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Hal Mayforth

During my career as a humorous illustrator, I always found the time to pursue personal watercolors. I used them as a place to explore pigments, their reactions with one another and the use of different substrates. For this reason, I kept the compositions quite simple, letting the color do the talking. As I transitioned out of my illustration career and into semi-retirement, I had a lot more time to devote to watercolors. I still kept my morning sketchbook routine, but those drawings now became studies for watercolors. Every afternoon I pick out a sketch to expound upon with a watercolor. I believe in the power of routine, and through daily practice, a rhythm is established. Sometimes I’m on, other times not so much. On some days, better choices are made. In the back of my mind is a line that an artist friend once told me: You have to be prepared to make a bad painting to make a good one.

To be honest, there is not a lot of philosophical hokum behind these paintings. They all started out as drawings in my sketchbooks in which I have been drawing in earnest since 1973. At present I have completed enough of them to fill the trunk of a luxury automobile and am working on filling a small U-Haul. I try to set aside an hour every morning to draw for myself, to brainstorm with pen on paper. I seldom start drawing with preconceived notions and I never know where it will take me. I bring a free ranging intellect to the process. That, and considerable enthusiasm.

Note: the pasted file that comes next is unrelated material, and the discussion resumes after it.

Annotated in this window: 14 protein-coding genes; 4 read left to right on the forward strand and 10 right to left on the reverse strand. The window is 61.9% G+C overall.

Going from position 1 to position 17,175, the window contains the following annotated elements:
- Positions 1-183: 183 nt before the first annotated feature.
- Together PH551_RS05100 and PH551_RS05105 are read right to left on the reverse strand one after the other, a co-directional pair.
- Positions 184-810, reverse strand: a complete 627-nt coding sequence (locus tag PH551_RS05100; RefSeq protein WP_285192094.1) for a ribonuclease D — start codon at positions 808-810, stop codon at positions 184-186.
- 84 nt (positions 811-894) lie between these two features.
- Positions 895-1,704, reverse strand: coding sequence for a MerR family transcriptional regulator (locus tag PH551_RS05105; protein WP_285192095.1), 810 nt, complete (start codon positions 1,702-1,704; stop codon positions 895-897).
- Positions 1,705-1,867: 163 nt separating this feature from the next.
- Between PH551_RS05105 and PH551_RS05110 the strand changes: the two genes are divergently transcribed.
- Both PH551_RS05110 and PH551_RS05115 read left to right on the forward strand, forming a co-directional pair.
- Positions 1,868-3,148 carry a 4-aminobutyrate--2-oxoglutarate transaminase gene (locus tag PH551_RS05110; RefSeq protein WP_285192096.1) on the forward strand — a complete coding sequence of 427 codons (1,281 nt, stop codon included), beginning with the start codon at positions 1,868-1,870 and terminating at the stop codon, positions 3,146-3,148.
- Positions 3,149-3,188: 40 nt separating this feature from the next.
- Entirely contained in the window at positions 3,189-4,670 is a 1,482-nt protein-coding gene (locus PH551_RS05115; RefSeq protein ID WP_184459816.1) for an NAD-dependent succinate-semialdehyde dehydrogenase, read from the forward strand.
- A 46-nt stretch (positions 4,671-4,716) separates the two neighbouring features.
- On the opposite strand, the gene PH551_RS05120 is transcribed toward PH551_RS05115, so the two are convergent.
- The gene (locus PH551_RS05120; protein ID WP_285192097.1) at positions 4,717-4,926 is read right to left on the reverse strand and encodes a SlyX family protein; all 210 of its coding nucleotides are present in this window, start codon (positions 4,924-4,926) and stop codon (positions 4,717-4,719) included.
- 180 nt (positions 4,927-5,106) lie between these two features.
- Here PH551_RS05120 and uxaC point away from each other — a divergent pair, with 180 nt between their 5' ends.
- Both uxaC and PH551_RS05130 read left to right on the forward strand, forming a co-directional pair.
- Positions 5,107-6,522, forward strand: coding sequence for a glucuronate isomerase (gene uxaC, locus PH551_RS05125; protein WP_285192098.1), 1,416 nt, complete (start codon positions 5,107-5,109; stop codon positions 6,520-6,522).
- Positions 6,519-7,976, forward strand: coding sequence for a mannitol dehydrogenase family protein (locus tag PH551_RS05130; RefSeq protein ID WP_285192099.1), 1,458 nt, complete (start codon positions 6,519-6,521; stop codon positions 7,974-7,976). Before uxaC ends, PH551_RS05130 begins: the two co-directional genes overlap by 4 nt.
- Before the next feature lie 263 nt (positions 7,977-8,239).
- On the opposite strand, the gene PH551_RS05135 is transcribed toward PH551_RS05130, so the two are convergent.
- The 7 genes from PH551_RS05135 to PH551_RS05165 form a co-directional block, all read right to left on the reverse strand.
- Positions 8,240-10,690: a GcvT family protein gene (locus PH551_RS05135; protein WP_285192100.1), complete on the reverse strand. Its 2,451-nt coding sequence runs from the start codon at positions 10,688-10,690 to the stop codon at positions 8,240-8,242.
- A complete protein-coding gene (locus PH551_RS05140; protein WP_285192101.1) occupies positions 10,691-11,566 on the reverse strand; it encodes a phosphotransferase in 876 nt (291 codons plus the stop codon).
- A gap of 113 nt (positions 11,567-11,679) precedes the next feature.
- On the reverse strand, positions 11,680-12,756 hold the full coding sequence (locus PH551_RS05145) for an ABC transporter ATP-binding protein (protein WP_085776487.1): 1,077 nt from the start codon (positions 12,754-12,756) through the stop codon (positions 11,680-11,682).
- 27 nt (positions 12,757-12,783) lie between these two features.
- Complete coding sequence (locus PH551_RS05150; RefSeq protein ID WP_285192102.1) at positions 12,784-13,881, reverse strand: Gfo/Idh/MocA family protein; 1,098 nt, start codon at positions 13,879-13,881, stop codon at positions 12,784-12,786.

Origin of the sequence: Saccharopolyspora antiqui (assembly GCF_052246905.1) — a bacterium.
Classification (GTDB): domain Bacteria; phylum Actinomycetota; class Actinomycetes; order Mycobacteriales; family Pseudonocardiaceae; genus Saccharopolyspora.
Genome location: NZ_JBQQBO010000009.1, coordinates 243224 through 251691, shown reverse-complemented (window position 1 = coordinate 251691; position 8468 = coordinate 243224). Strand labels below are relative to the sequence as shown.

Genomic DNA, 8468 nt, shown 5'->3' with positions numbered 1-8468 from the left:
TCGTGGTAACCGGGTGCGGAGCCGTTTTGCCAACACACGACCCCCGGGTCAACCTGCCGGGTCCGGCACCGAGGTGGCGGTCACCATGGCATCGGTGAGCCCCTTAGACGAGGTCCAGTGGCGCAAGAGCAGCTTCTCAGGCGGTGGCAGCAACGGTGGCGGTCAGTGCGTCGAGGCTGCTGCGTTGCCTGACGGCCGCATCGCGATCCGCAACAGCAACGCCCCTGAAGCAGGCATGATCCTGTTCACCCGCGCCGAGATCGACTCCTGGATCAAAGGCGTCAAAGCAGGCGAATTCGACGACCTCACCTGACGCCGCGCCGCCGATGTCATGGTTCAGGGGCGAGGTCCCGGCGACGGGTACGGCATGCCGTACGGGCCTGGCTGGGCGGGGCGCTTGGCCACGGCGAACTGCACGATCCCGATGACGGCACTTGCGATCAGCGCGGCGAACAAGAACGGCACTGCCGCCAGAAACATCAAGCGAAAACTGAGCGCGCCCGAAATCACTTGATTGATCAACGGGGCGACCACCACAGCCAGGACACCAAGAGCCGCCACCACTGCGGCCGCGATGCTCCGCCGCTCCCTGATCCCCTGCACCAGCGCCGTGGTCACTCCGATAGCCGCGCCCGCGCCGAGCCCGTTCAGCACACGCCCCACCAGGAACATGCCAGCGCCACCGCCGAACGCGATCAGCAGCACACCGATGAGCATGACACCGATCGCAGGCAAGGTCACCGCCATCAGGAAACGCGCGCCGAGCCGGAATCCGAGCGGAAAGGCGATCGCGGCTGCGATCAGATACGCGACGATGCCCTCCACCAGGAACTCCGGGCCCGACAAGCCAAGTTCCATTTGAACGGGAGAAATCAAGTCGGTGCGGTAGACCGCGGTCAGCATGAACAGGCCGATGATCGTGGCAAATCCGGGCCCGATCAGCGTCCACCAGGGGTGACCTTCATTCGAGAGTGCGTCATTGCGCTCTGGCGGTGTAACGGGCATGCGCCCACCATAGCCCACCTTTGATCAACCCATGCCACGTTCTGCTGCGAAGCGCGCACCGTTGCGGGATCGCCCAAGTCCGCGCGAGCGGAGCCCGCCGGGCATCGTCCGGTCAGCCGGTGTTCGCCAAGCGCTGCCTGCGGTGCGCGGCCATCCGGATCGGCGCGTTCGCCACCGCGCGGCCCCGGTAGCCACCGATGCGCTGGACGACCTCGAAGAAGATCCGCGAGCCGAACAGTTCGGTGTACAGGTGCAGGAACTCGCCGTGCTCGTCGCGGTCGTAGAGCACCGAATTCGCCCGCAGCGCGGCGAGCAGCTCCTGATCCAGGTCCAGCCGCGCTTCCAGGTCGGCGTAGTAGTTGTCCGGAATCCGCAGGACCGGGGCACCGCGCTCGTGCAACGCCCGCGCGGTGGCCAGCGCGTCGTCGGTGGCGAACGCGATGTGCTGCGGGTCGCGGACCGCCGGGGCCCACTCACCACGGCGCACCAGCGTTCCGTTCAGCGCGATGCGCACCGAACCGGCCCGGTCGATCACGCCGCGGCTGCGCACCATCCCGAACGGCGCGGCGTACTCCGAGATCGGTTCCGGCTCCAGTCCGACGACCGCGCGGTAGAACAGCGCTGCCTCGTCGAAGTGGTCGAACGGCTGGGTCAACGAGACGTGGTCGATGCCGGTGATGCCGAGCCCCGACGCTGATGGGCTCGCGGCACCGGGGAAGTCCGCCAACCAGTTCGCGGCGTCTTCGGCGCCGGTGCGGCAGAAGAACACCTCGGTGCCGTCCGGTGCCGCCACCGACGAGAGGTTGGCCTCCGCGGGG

From these sessions, concepts for paintings emerge; ideas are formed by my love of petroglyphs of the Southwest, outsider and self-taught artists, sideshow banners, vintage cartoons and comics and automatic drawing. What holds these influences together is a certain off-kilter sensibility that I am told goes back many generations in my family history.


Humorous Illustrator Hal Mayforth was born and raised in Vermont. He was lucky to have graduated from Skidmore College with a degree in Fine Art because he spent most of his 4 years playing rock and roll in bars. He started his illustration career in Boston, returned to Vermont where he and his wife raised three sons, and then, like a yo-yo, returned to the Boston area. Hal has been the recipient of many awards and honors, including a swimming award at Camp Abnaki in the early ’60’s. In addition to drawing little guys with big eyes and big noses for money, he is also serious about drawing in his sketchbooks every morning and fashioning those drawings into paintings. His illustration clients include: Time, Newsweek, U.S. News and World Report, The Wall Street Journal, Outside, Sports Illustrated, Coke, Pepsi, IBM, HBO, Chase, and Bell Atlantic.